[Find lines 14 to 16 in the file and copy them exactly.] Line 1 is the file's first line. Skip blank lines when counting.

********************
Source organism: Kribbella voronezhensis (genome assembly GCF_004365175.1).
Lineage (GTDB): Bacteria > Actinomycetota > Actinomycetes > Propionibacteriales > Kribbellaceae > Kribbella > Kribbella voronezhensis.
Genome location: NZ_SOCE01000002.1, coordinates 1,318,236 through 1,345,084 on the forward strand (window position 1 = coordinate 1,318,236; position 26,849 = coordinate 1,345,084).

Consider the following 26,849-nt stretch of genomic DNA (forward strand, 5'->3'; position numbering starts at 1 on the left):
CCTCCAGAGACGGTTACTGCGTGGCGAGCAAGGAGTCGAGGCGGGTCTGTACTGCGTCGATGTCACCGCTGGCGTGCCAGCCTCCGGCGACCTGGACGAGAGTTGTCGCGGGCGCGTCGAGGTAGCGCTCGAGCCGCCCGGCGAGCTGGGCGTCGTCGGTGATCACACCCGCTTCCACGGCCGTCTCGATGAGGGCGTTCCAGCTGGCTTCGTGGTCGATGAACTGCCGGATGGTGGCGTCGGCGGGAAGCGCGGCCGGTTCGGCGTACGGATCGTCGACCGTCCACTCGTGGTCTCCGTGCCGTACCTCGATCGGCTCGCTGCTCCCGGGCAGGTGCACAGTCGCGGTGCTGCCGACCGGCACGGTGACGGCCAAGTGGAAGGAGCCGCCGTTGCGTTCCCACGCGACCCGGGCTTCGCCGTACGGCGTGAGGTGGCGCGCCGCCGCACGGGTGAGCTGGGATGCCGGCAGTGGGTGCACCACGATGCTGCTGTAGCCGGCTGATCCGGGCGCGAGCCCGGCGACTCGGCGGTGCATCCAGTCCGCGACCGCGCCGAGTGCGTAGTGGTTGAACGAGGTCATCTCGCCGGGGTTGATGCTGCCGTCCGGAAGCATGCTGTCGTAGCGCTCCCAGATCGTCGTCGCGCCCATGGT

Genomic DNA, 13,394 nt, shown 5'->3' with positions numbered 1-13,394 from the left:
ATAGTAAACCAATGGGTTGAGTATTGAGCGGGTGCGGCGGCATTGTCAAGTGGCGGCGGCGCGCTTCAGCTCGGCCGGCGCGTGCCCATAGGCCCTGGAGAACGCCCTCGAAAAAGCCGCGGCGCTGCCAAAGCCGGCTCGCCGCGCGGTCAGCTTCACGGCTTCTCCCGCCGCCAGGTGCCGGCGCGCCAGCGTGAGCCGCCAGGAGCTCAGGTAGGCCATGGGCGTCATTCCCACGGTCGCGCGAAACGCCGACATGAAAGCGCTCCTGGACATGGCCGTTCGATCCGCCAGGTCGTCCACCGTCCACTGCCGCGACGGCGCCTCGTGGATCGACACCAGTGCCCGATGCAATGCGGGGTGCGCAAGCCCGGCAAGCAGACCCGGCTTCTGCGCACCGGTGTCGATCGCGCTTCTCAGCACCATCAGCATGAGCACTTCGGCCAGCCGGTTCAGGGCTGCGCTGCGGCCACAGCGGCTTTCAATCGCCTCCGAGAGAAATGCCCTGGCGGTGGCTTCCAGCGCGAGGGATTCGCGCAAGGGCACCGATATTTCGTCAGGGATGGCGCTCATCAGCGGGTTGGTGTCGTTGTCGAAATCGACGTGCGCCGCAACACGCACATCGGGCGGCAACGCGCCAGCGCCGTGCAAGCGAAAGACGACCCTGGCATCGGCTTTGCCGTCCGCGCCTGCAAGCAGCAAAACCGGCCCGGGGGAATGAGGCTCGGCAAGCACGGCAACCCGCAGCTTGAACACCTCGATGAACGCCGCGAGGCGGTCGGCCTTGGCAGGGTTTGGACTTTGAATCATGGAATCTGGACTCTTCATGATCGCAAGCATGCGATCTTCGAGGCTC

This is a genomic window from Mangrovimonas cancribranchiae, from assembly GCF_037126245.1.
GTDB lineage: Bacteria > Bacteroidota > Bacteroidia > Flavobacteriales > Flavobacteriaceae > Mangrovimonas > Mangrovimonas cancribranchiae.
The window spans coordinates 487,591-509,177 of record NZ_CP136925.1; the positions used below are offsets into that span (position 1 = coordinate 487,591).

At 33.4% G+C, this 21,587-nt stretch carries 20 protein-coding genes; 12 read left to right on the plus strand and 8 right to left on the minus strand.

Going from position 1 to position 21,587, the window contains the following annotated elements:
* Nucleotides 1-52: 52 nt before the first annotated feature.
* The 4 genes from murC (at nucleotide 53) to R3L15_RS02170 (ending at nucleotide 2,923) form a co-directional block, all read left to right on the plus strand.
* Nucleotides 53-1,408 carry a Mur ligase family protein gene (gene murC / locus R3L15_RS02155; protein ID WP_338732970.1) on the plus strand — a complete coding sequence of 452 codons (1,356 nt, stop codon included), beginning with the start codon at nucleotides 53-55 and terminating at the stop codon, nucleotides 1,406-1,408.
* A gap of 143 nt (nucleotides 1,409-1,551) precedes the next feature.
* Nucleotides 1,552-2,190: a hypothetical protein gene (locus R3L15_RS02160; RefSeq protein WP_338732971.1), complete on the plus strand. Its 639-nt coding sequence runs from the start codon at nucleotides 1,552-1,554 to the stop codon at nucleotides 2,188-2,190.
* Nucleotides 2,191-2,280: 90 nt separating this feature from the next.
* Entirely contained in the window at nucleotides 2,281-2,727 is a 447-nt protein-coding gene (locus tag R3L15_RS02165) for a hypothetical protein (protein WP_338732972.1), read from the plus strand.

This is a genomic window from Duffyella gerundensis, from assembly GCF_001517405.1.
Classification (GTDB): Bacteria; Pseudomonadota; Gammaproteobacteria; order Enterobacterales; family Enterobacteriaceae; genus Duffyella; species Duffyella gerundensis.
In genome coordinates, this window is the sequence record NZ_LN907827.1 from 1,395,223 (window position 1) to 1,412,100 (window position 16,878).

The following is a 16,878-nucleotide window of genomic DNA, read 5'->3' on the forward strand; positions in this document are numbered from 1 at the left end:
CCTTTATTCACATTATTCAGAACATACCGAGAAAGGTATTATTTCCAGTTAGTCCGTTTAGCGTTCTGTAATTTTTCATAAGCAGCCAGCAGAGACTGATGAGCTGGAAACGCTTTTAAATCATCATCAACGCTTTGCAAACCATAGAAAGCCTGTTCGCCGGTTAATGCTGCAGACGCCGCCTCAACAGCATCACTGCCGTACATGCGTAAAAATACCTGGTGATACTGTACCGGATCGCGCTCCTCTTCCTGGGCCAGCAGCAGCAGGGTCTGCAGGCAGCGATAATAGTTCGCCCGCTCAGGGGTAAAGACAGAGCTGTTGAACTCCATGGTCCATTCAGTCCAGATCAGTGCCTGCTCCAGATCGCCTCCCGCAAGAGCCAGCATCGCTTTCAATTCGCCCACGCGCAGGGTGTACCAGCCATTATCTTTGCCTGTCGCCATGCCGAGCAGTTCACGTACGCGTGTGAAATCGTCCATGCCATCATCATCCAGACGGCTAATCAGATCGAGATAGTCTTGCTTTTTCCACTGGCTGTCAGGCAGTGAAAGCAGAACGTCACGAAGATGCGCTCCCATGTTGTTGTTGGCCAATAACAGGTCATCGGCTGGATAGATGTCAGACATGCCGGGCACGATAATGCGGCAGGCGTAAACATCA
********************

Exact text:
* The 4 genes from murC (at nucleotide 53) to R3L15_RS02170 (ending at nucleotide 2,923) form a co-directional block, all read left to right on the plus strand.
* Nucleotides 53-1,408 carry a Mur ligase family protein gene (gene murC / locus R3L15_RS02155; protein ID WP_338732970.1) on the plus strand — a complete coding sequence of 452 codons (1,356 nt, stop codon included), beginning with the start codon at nucleotides 53-55 and terminating at the stop codon, nucleotides 1,406-1,408.
* A gap of 143 nt (nucleotides 1,409-1,551) precedes the next feature.